Is Your City in the Bedbug Top 10?

In America's most bedbug-infested cities, panic attacks about bedbugs are common, but there are ways to cope, both with the bugs and the anxiety they trigger.

September 2, 2010

Sometimes fear of bedbugs causes more problems than the bugs do.

RODALE NEWS, EMMAUS, PA—Bedbugs have become such a hot topic that they've sparked Top 10 lists, two to be exact. Two leading pest-control companies, Terminix and Orkin, have published lists of America's most bedbug-infested cities. And if you live in one of them, you may already know what it's like to deal with the creepy critters. Or maybe you're more familiar with the anxiety of wondering whether any of them have found their way into your home. In addition to being stubbornly resistant to the most reliable pest-control methods, they can take a serious emotional and psychological toll.


THE DETAILS: While the two lists disagree about who's at the top, both feature the same cities—those that see a lot of international travel, including New York, Philadelphia, Chicago, and Los Angeles—and both agree that Ohio has the dubious distinction of being America's most infested state. (Keep in mind that cities made the lists based on calls to Terminix or Orkin offices in those cities, so a city's status will be affected by the concentration of a company’s offices there.)

The Terminix list:
1. New York
2. Philadelphia
3. Detroit
4. Cincinnati
5. Chicago
6. Denver
7. Columbus, Ohio
8. Dayton, Ohio
9. Washington, DC
10. Los Angeles

The Orkin list:
1. Cincinnati
2. Columbus, Ohio
3. Chicago
4. Denver
5. Detroit
6. Washington, DC
7. New York
8. Philadelphia
9. Dayton, Ohio
10. Baltimore

"I do think that these surveys are reflective of cities with major bedbug issues," says Michael Potter, PhD, extension professor and bedbug expert from the University of Kentucky. "But as a practical matter, it hardly matters if this city or that was ranked 1, 3, 5, 10 or whatever. The problem is indeed getting very serious, and cities that have been relatively spared to this point can expect to deal with more problems in the future."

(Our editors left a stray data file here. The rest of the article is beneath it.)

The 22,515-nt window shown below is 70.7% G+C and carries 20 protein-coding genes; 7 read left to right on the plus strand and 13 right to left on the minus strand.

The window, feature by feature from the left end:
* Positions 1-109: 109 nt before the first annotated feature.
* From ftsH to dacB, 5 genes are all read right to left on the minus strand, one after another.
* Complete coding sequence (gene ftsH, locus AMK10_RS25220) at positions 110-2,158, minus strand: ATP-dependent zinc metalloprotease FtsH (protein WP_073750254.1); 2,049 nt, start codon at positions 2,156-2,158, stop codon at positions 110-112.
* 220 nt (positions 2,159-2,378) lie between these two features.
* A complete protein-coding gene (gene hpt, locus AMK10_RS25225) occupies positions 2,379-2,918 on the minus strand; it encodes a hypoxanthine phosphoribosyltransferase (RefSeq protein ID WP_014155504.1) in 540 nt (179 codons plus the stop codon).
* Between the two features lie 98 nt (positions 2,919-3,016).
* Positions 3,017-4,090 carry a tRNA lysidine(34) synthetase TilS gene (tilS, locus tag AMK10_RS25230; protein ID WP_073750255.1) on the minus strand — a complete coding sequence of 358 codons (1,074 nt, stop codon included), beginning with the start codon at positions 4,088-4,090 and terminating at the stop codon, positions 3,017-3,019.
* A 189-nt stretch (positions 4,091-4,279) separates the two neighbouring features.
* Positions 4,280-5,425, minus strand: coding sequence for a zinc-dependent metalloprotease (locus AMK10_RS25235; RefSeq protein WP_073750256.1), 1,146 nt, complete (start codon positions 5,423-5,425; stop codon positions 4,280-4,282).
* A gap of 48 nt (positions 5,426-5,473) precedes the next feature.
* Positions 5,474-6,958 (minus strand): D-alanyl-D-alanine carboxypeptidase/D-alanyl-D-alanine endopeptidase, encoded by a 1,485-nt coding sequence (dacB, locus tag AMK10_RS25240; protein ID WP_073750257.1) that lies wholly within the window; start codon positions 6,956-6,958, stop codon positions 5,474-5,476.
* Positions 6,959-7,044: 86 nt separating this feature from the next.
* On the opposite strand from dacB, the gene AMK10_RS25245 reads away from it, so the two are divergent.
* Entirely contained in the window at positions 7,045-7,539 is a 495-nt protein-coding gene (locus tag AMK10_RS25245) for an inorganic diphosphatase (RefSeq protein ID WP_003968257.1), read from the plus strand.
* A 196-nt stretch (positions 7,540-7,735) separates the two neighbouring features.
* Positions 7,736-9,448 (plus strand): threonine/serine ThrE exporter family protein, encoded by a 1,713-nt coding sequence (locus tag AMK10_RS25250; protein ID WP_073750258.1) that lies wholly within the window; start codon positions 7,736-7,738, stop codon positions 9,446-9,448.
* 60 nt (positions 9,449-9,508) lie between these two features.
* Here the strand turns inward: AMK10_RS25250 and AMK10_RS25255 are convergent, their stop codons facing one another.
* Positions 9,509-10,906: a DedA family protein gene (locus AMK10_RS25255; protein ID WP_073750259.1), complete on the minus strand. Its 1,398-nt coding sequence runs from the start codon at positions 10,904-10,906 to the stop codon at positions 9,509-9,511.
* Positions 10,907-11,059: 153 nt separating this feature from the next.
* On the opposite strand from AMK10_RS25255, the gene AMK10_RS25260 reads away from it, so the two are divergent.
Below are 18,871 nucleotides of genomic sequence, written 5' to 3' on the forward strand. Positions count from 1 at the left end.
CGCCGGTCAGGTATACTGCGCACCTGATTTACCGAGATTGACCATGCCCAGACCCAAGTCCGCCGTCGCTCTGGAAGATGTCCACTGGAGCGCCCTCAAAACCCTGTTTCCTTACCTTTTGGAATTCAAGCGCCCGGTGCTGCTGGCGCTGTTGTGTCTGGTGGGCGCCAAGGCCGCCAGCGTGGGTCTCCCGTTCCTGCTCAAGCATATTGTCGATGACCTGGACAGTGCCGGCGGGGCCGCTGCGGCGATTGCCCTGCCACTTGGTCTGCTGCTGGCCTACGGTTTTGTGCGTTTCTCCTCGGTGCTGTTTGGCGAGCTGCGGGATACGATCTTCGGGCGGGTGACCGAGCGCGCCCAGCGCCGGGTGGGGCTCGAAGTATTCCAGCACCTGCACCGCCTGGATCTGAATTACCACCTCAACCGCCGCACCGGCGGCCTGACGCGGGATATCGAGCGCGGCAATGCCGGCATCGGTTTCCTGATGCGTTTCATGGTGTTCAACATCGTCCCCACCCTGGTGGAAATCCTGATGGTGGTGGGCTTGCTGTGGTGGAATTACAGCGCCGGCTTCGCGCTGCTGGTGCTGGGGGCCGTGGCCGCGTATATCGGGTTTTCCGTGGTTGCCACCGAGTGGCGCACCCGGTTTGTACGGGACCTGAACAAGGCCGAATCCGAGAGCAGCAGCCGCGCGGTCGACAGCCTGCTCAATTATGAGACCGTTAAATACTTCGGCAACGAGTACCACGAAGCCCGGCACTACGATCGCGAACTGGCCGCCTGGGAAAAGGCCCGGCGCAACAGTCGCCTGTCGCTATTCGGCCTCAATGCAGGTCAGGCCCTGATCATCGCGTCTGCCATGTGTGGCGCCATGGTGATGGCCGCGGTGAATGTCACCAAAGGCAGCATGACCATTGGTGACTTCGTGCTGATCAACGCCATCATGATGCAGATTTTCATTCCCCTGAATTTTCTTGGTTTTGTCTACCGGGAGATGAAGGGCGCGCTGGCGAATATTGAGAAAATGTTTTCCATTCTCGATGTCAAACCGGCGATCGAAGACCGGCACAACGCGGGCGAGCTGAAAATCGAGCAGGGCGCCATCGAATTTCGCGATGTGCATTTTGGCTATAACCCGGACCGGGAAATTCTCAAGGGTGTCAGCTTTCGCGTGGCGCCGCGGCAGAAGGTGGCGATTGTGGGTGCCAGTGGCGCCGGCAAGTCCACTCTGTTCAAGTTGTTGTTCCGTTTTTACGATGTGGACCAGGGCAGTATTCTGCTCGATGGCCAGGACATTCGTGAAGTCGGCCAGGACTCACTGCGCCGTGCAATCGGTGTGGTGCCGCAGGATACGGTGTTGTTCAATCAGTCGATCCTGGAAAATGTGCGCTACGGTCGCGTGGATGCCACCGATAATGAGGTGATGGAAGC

WHAT IT MEANS: For most people, the mere thought that their city made the list can trigger anxiety and panic attacks about every little itchy welt that could crop up. And people can get seemingly mixed messages about how serious the problem is. As public-health departments try to get people educated with somewhat alarming messages about what to do if bedbugs infest their homes—"always call an exterminator," and "the problem is too big to try to handle on your own"—they also continue to reiterate that, aside from leaving behind itchy bites, bedbugs are, for the most part, harmless. No studies have yet shown that they can carry or transmit diseases. Exterminators also feed the problem, says Elaine Rodino, PhD, a psychologist with a private practice in State College, Pennsylvania, who has friends who were affected by bedbugs recently. In their case, she says, "the exterminator was really helpful but also created a lot of further anxiety about how serious this all is," having the family wash everything they own and toss out some furniture.